Next: This chemical isn’t harmful, either.
11. Opting out of fluoride treatments
Small doses in your toothpaste are harmless. | Saul Loeb/AFP/Getty Images
Fluoride helps protect your teeth against damage and decay. Yes, it’s a chemical, but it’s in small amounts in your toothpaste — you (hopefully) come into contact with it multiple times a day. Professional treatments, which you can get at the dentist, offer even more effective protection. They take only minutes.
Next: If your dentists suggests you do this, don’t wait.
12. Keeping your wisdom teeth when you shouldn’t
You might need to book an extraction. | megaflopp/iStock/Getty Images
When your dentist says you need to get your wisdom teeth removed, get the procedure done sooner rather than later. While it can be an unpleasant experience, the longer you wait, the worse your experience is likely to be.
Next: Please don’t drink too much of this.
13. Drinking energy drinks and soda every day
These beverages literally rot out your teeth. | Justin Sullivan/Getty Images
Some drinks, like coffee, stain your teeth over time. Others, like soda and energy drinks, contain large amounts of sugar that can cause tooth decay (especially if you don’t floss!). Highly acidic drinks, like orange juice, can also help destroy your teeth.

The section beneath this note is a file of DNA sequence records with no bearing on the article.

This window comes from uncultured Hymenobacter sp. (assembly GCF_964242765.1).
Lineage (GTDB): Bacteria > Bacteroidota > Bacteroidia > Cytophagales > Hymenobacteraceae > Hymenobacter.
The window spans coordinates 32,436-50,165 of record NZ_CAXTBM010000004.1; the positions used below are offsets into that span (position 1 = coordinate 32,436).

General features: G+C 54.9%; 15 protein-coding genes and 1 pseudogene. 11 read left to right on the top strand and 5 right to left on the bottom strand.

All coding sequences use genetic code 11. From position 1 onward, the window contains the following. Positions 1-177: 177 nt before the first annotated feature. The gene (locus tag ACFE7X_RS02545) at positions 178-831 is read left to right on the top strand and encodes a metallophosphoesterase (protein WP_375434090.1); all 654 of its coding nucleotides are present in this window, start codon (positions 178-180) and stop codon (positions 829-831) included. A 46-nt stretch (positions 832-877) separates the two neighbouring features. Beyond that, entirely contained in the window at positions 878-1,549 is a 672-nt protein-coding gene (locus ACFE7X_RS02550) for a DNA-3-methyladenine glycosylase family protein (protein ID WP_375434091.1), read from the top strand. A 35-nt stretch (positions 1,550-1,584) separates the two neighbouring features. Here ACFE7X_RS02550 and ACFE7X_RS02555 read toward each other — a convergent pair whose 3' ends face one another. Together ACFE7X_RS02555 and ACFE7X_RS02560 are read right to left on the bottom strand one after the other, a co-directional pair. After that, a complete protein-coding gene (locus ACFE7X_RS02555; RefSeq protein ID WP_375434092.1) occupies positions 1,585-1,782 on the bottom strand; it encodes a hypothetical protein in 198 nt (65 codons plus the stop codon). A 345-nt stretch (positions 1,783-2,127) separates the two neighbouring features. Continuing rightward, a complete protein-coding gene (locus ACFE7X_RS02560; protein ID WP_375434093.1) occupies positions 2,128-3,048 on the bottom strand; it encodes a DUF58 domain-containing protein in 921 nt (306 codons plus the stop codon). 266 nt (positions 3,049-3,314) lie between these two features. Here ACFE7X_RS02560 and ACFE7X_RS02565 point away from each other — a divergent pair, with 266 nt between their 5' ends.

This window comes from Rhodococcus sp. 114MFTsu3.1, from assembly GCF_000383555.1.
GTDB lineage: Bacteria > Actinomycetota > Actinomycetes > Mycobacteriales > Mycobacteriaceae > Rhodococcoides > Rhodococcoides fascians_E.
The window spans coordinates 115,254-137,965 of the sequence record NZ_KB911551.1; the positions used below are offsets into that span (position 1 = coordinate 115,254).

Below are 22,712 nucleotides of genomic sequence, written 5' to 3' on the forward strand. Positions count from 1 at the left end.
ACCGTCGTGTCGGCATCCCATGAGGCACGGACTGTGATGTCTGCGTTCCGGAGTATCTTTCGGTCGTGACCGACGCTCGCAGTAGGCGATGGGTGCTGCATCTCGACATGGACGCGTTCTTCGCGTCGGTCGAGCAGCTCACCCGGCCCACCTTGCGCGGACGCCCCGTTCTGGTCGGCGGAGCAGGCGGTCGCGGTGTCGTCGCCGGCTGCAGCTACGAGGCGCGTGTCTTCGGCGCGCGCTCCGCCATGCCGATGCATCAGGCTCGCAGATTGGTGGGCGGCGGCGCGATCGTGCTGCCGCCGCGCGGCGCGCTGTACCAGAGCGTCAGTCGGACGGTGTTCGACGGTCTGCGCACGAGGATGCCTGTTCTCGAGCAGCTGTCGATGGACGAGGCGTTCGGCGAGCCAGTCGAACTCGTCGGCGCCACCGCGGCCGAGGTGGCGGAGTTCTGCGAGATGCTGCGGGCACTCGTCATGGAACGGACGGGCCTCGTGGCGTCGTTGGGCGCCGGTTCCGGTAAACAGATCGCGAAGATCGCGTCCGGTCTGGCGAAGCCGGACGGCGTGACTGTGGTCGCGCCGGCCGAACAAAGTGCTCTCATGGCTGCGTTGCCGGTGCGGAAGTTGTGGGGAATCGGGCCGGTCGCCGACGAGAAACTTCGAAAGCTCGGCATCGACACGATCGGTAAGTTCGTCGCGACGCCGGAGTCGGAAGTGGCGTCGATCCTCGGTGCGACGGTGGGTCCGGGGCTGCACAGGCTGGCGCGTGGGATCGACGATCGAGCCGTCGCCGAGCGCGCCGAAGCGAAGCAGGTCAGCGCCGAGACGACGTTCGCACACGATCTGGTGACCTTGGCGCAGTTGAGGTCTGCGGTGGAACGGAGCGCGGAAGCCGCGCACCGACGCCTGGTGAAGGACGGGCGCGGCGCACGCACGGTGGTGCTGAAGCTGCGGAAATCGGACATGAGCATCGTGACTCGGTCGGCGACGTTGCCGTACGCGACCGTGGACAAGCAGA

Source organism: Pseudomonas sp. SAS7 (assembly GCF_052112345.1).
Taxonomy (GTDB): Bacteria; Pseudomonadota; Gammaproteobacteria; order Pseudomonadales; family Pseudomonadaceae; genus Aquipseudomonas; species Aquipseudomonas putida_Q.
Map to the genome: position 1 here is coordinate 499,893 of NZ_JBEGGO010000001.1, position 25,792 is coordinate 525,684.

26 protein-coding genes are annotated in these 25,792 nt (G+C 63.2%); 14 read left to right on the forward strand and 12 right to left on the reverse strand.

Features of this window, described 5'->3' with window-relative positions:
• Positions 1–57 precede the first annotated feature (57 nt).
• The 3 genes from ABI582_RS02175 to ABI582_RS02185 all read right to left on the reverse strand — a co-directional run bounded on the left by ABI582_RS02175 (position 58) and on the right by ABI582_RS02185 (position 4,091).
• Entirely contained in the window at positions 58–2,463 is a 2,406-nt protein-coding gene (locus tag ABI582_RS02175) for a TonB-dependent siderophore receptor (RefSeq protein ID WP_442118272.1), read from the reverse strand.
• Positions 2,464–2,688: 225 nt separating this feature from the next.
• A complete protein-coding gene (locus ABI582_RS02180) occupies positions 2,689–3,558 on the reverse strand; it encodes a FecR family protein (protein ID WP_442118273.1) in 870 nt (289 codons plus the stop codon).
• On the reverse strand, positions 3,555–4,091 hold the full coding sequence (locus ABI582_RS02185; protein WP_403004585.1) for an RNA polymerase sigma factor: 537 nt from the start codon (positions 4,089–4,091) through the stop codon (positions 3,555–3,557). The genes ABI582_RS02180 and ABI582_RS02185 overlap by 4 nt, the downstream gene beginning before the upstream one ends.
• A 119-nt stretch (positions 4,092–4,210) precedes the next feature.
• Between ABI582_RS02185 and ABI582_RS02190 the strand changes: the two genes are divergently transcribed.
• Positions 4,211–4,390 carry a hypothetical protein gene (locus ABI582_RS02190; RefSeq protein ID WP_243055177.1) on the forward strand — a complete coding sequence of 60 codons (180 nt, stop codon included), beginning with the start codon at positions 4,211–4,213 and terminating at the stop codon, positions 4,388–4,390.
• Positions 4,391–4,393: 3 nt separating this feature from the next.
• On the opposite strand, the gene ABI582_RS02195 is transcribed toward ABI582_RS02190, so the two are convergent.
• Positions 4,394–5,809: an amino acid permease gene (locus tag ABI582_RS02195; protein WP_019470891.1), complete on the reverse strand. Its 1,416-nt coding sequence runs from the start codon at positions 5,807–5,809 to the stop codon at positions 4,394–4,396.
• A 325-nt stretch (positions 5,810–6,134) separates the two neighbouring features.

Next: Most things in life aren’t free — including this.
14. Expecting your appointment to be free
Is anything really free? | halduns/iStock/Getty Images
Unless you have dental insurance coverage, you’re going to have to pay out-of-pocket every time you visit a dentist’s office — even for a routine cleaning. Make sure you come prepared either to share your insurance information or to pay for the service.
Next: Your dentist really doesn’t want to hear this complaint.
15. Complaining about how much you hate going to the dentist
The dentist may not be fun, but it’s necessary. | PaulVinten/Getty Images
Unless you’re trapped in a Little Shop of Horrors nightmare, going to the dentist isn’t that bad. It’s possible that if you show up to the dentist every one to two years having done everything you’re supposed to do — flossing, replacing your toothbrush, and all that — you’d have less of a terrible time.